From the stretched canvas to paint pigments, all the implements of artmaking were once new technologies. Generative AI is the latest in a long line of such innovations that have expanded our artmaking capabilities. But unique to these new tools—especially buzzy new ‘AI agent,’ offerings like Auto-GPT—is the degree of agency and self-learning they have in the creation process.
“The type of automation we’re seeing now is different from what we’ve seen in other periods of automation, like the Industrial Revolution,” Reben said. “We’re now automating mental labor versus physical labor, and I don’t think we’re fully prepared for what that means.”
“I think we will see less of that kind of work because it’s less financially sustainable,” McCarthy said. “If that actually does become a trend, it would represent a huge loss in culture and our ability to process and understand the world through the art and culture around us. Because that’s what art is doing: it’s giving us a way to make sense of what’s happening. So everything’s happening faster and there’s less work that is created with the appropriate time and space to provide that.”
In 1930, famed economist John Maynard Keynes predicted that, by the early 21st century, technological progress would bring about an “age of leisure and abundance,” with 15-hour work weeks. Will the deployment of generative intelligences across general purpose tasks open up more free time for humans to explore their own creative faculties more fully? It’s a vision many would embrace. The road there will be bumpy even in the most optimistic scenarios, as generative tools will also likely create new forms of distraction alongside productivity gains, but one step in this direction is copilots, a lightweight form of AI agent that can take different roles. For creative tasks, copilots act as “blank page killers,” helping trained artists and novices alike kickstart a creative endeavor, whether that’s helping imagine openings to an essay, concepts for characters, or mockups for a series of paintings.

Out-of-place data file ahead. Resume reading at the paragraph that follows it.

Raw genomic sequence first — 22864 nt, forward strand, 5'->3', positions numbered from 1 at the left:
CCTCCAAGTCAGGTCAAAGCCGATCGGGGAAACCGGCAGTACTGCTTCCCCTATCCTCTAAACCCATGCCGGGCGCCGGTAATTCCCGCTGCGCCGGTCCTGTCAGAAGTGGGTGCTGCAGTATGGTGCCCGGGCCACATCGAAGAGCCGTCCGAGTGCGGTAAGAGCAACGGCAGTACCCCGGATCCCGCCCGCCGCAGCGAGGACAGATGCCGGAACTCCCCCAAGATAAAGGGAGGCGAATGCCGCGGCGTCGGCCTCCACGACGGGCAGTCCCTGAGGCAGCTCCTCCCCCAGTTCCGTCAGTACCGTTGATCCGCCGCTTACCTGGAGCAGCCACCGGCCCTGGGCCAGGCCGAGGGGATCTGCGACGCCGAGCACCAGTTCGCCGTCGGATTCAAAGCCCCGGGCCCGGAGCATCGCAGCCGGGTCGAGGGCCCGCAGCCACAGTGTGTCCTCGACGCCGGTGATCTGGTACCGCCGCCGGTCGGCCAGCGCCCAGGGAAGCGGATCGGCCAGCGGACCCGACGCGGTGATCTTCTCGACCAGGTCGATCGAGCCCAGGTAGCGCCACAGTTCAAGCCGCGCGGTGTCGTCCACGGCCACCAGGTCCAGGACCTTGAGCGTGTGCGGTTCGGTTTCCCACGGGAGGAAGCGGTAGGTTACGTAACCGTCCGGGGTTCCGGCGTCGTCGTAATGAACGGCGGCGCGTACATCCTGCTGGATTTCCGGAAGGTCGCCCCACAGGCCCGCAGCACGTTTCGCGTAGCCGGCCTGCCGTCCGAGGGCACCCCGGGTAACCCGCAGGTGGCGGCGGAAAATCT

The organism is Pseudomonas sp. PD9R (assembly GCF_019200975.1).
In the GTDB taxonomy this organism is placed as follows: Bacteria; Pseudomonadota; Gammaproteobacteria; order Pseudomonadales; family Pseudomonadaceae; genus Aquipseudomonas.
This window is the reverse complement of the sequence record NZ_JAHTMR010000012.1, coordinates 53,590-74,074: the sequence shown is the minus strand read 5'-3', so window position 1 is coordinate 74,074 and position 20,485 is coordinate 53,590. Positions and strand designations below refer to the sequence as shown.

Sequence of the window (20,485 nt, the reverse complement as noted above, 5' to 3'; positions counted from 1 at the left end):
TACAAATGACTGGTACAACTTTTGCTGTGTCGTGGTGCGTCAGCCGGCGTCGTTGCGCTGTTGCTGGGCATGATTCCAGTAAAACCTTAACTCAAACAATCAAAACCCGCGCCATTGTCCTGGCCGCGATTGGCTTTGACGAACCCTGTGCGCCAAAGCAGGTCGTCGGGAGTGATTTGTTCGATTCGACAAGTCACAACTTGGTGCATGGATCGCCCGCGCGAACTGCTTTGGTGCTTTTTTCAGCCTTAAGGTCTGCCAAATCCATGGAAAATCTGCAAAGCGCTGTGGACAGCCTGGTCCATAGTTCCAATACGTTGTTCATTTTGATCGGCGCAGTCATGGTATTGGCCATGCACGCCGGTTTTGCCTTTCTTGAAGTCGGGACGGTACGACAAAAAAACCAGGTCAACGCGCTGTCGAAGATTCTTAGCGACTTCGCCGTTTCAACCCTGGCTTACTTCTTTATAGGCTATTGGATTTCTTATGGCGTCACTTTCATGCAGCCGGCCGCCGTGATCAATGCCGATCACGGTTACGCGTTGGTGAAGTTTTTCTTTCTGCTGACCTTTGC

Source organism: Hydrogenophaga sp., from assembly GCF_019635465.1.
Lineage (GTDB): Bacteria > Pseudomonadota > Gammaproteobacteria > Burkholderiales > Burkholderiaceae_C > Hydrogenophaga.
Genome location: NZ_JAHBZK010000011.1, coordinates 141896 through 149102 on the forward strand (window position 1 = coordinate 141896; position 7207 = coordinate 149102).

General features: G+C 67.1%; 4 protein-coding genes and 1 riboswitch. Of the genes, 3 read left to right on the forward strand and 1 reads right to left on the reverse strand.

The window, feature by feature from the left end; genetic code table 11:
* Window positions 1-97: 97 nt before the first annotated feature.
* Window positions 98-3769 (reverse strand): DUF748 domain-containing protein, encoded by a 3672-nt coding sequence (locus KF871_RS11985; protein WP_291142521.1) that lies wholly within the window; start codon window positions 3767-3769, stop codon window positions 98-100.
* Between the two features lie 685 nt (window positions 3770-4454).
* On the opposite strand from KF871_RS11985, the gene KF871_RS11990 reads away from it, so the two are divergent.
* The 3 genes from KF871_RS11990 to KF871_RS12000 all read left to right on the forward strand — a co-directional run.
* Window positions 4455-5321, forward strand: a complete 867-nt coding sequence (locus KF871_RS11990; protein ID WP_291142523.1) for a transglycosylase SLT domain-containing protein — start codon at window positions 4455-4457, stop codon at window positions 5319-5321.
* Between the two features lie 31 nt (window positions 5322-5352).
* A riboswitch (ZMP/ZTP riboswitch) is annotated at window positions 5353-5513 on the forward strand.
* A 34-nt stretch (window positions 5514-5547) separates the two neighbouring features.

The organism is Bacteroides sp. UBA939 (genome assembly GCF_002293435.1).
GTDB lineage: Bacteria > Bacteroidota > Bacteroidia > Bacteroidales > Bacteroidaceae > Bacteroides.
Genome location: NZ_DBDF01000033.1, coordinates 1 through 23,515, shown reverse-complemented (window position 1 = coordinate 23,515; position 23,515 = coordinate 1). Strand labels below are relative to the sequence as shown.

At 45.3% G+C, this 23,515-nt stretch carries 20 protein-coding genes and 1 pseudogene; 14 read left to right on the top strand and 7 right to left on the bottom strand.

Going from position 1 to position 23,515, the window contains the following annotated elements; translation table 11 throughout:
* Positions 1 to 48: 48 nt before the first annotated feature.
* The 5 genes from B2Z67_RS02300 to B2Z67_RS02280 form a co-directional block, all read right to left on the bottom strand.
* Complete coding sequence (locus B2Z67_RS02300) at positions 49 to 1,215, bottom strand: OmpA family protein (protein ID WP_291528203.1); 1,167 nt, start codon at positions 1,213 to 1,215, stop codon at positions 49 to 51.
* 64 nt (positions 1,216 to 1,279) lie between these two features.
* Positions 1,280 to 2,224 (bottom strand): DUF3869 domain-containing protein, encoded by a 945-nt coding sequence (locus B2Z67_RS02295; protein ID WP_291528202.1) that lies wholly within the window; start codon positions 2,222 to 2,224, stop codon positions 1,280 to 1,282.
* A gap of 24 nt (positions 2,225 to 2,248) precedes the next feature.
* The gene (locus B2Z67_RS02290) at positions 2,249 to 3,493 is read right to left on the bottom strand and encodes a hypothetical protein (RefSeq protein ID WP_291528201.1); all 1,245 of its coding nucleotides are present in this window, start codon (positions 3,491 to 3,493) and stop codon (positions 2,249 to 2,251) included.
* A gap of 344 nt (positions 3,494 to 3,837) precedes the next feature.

For non-artists, copilots might automate work to free up time for creative tasks, whether as personal assistants or as agents finetuned for specific knowledge tasks. Just as once there was “an app for that,” we can now imagine “a copilot for that,” though we’ll have to factor for hallucinations and potential alignment problems. This augmentation is a double-edged sword; where it facilitates unstructured time for some people, for others it increases competition and demands on their time (and could ultimately stratify human interaction as a “luxury” experience). But the trend of handing off knowledge tasks to copilots could foster deeper value for more human abilities: imagination, curiosity, synthesis, presence, and interconnection—all while creative capabilities are dispersed to people outside of creative professions through generative tools.
Aesthetics & Artistry
The Creative Singularity will mean shifts in aesthetics and the ways artists work. McCarthy explained that generative AI creates a new social environment that the public will look to artists to reflect on—contrary to fears that it would invalidate human efforts.
“I see the role of the artist always as having been about working with the tools of the medium available, and offering perspectives that are uniquely human or artful,” McCarthy said. “I’m not sure that can be automated.”
It might be the case that ChatGPT will be the bot that launches a billion books, but how many will interest the public enough to actually read them? And of those who do, how many would cite those as competitive with one written by a person? In this sense, the highest-touch and most conceptual forms of creativity—borne of an artist’s deep engagement with the world, their craft, and the questions animating their practice—seem somewhat insulated from automation. If anything, the public will need these interrogations more than ever to make sense of what’s going on. For such artists, generative engines would join a list of possible tools and materials that might aid in the production of a given artwork.
As AI capabilities grant more people the ability to execute professional quality creative outputs, they will continue a trend in art that has been underway for decades: centering value on the pairing of concept and aesthetic execution. Of this number, some percentage will be people who otherwise felt barred from participating in the arts; they’ll be able to produce meaningful conceptual art if they have a strong enough idea (at least theoretically). On the other hand, many more will be able to engage in new creative activities for the fun of it, rather than as a means of pursuing work or their career.
“The biggest potential is in this democratization of expression, the ability for people to create output based on their imagination, which may have been hard for them in the past, whether because of lack of skill, ability, or knowledge,” Reben said. “An obvious parallel here is the camera. Once upon a time photographic images required high degrees of skill and, you know, chemicals like cyanide to process. Now everyone has a camera in their pocket.”